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Re: Idempotent partial updates

From: Carsten Bormann <cabo@tzi.org>
Date: Tue, 28 Feb 2012 02:48:29 +0100
Cc: HTTP Working Group <ietf-http-wg@w3.org>
Message-Id: <899BE280-77F1-455B-B901-BBE478A5DC83@tzi.org>
To: Adrien de Croy <adrien@qbik.com>
> I would propose one can never assume any method is idempotent, since that is up to server-side implementation.

A number of functions in the HTTP architecture rely on the defined properties of the methods (such as idempotence, safeness).
If the methods no longer have useful properties, we can replace all of them with MAKEITSO or some such.

> Whether in practise PUT is usually actually idempotent or not I don't have any information. 

Plain HTML pages can only trigger GET (links) and POST (forms), so PUT has been a bit of a specialty for the browser web.
Ajax and RESTful Web APIs changed that.  
I seem to remember Amazon AWS relied on range-PUTs heavily for a while (which, I think, is what we are discussing here).
Incidentally, the other REST protocol, CoAP, has them (and needs them for requests with data > desired datagram size), but in a specialized form.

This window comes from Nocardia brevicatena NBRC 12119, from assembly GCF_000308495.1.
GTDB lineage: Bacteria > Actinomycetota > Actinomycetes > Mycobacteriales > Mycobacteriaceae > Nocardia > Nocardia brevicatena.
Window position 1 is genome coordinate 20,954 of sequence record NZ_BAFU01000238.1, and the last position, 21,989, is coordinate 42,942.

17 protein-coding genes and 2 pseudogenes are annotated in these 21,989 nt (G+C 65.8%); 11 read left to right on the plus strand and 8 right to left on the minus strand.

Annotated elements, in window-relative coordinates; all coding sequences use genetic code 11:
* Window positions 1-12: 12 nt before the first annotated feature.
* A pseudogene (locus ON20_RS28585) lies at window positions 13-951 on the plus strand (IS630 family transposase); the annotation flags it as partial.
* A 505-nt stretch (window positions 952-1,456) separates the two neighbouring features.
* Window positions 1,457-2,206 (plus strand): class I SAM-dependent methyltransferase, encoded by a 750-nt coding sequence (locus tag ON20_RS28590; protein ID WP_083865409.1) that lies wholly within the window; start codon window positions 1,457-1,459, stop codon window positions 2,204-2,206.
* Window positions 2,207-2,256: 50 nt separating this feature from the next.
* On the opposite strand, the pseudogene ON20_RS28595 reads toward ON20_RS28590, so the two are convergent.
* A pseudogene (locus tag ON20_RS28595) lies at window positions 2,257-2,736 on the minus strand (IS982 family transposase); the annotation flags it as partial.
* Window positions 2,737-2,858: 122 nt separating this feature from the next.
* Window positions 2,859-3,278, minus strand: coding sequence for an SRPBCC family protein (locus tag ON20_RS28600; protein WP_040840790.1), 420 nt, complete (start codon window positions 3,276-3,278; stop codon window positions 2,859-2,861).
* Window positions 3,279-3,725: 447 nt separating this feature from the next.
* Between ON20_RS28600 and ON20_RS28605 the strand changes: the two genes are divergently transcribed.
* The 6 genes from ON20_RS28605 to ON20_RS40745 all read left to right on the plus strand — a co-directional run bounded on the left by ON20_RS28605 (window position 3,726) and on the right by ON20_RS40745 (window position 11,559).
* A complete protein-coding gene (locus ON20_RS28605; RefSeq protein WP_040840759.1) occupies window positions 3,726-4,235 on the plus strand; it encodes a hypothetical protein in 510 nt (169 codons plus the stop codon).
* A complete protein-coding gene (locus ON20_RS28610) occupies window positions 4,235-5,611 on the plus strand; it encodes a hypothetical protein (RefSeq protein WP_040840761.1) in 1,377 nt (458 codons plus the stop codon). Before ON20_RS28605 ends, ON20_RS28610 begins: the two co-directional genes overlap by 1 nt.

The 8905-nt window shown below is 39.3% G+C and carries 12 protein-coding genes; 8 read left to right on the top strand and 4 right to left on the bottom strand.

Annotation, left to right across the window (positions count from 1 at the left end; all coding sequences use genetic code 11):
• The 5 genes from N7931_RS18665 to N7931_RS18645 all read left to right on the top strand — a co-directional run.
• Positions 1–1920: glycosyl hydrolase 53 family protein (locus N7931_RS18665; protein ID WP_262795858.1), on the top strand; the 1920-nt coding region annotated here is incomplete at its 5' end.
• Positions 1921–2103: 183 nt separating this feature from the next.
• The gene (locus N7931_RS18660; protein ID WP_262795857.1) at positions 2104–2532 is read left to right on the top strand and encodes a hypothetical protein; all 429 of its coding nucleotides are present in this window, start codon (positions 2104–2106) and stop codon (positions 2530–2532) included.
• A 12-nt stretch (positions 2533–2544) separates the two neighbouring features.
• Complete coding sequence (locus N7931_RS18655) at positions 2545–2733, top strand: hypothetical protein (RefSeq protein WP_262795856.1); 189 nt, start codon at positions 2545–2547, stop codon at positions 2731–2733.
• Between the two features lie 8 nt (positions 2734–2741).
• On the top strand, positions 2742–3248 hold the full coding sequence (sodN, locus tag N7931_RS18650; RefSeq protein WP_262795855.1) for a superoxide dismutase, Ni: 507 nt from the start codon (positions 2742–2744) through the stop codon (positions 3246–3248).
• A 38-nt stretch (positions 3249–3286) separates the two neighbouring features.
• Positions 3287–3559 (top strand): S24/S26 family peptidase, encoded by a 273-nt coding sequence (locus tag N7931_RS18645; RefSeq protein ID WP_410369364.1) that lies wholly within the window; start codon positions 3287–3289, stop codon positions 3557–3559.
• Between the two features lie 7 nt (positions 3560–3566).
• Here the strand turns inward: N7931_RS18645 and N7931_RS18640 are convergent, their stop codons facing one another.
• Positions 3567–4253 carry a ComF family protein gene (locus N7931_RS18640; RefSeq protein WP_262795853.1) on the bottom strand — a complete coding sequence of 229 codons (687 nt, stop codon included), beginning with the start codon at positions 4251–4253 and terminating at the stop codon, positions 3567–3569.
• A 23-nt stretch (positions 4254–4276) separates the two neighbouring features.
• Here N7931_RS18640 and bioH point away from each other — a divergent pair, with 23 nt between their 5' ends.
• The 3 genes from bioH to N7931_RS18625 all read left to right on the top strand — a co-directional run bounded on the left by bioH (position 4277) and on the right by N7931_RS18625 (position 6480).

> But my feeling is there is a disconnect between HTTP and those making websites in this regard.

There used to be a strong disconnect a decade ago.
Prefetchers like Google Web Accelerator helped fix that :-)
Security considerations further caused people to keep the difference between methods in mind.
Modern web dev frameworks also helped sites to start conforming.
Nowadays, rookie web developers learn this stuff pretty quickly.

Gre, Carsten
Received on Tuesday, 28 February 2012 01:49:05 GMT

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